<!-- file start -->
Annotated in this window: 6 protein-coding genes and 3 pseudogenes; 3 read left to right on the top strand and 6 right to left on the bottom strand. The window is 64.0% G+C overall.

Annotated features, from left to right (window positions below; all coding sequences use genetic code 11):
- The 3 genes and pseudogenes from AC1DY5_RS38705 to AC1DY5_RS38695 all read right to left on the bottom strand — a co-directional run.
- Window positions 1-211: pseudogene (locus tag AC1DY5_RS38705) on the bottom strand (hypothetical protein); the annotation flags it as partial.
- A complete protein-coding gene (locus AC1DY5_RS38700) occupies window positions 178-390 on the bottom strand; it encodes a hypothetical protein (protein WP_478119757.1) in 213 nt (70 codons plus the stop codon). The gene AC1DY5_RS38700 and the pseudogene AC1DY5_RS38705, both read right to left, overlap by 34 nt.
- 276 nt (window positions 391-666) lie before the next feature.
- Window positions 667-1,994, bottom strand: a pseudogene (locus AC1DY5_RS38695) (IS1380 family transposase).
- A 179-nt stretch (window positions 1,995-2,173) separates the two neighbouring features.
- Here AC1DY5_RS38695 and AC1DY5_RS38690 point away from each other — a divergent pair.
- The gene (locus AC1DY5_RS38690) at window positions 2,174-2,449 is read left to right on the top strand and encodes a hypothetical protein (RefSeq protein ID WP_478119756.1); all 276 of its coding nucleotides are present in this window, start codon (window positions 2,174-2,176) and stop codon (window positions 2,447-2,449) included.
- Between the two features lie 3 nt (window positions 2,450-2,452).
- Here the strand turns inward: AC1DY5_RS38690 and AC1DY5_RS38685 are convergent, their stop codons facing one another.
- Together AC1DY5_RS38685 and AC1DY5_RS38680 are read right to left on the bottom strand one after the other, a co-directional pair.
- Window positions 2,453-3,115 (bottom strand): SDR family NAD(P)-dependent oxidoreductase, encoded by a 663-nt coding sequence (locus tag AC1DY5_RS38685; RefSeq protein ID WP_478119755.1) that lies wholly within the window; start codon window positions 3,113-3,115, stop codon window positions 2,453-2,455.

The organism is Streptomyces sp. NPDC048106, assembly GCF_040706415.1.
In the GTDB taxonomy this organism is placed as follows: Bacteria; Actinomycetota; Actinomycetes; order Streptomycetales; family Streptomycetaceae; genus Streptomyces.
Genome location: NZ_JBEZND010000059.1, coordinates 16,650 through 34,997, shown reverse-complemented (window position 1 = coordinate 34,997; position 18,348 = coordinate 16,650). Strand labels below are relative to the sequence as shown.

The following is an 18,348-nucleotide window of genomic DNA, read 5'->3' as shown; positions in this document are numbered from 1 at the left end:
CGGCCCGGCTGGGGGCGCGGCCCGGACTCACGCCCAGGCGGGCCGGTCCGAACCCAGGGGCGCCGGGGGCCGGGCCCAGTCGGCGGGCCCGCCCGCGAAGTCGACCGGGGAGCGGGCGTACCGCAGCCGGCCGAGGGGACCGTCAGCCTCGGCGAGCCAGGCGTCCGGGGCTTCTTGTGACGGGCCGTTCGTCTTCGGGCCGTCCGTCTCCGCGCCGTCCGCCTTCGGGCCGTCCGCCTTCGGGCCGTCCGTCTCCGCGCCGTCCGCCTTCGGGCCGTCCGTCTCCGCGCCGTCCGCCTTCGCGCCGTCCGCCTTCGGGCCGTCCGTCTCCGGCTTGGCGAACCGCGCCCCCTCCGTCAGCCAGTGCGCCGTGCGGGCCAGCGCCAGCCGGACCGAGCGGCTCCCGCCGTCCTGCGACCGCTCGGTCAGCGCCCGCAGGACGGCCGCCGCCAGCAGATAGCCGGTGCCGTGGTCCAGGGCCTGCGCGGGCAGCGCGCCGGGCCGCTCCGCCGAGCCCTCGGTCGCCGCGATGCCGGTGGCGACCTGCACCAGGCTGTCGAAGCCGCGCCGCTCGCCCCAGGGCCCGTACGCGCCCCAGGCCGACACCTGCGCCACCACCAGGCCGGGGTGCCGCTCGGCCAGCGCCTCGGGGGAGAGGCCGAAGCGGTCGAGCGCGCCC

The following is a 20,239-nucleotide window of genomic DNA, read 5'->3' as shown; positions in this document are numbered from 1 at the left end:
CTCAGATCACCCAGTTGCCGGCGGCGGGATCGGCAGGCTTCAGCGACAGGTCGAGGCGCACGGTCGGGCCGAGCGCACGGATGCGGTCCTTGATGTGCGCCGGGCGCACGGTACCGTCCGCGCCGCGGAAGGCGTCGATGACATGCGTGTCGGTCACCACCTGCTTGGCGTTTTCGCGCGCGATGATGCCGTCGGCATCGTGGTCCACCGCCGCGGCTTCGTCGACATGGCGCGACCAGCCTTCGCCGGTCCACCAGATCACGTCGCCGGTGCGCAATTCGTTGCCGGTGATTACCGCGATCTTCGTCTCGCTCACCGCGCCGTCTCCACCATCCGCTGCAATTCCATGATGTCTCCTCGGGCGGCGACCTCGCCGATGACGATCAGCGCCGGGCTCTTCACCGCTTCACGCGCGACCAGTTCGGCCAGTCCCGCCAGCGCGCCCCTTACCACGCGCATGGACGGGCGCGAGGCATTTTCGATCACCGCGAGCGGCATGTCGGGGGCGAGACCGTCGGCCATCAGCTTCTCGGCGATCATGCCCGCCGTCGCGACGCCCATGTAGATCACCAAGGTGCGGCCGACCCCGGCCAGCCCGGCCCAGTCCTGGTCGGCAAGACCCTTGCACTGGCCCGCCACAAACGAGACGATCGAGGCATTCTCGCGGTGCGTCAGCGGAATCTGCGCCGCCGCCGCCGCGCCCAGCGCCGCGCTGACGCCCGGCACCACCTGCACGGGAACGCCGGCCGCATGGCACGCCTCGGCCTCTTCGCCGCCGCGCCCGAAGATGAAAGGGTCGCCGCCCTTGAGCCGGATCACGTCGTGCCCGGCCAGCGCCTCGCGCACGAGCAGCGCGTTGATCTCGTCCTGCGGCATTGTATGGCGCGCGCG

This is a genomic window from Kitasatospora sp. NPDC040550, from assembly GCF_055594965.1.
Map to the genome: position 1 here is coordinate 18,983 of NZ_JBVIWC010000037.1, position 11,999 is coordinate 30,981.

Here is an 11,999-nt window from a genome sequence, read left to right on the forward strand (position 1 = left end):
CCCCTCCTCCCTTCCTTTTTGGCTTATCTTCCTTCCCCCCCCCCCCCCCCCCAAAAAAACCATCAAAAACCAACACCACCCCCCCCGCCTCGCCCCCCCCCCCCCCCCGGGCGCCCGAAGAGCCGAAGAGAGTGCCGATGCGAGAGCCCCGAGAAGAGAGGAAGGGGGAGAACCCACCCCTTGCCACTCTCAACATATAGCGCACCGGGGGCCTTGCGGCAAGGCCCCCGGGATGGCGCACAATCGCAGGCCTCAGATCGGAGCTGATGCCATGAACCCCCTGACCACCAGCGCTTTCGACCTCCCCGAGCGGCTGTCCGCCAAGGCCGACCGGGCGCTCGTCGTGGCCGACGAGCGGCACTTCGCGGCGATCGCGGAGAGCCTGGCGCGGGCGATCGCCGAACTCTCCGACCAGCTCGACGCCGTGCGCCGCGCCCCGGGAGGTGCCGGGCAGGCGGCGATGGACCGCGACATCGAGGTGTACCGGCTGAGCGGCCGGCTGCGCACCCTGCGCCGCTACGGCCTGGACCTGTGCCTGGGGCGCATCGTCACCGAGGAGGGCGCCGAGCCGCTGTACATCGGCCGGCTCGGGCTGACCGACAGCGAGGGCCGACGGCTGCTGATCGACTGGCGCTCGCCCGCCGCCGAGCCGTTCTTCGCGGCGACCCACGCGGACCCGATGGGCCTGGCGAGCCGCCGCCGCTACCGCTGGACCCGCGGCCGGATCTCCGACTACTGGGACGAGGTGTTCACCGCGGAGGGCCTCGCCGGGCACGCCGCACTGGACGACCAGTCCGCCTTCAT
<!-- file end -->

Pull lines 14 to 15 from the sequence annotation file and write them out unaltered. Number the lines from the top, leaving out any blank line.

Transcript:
- Window positions 2,453-3,115 (bottom strand): SDR family NAD(P)-dependent oxidoreductase, encoded by a 663-nt coding sequence (locus tag AC1DY5_RS38685; RefSeq protein ID WP_478119755.1) that lies wholly within the window; start codon window positions 3,113-3,115, stop codon window positions 2,453-2,455.

The organism is Streptomyces sp. NPDC048106, assembly GCF_040706415.1.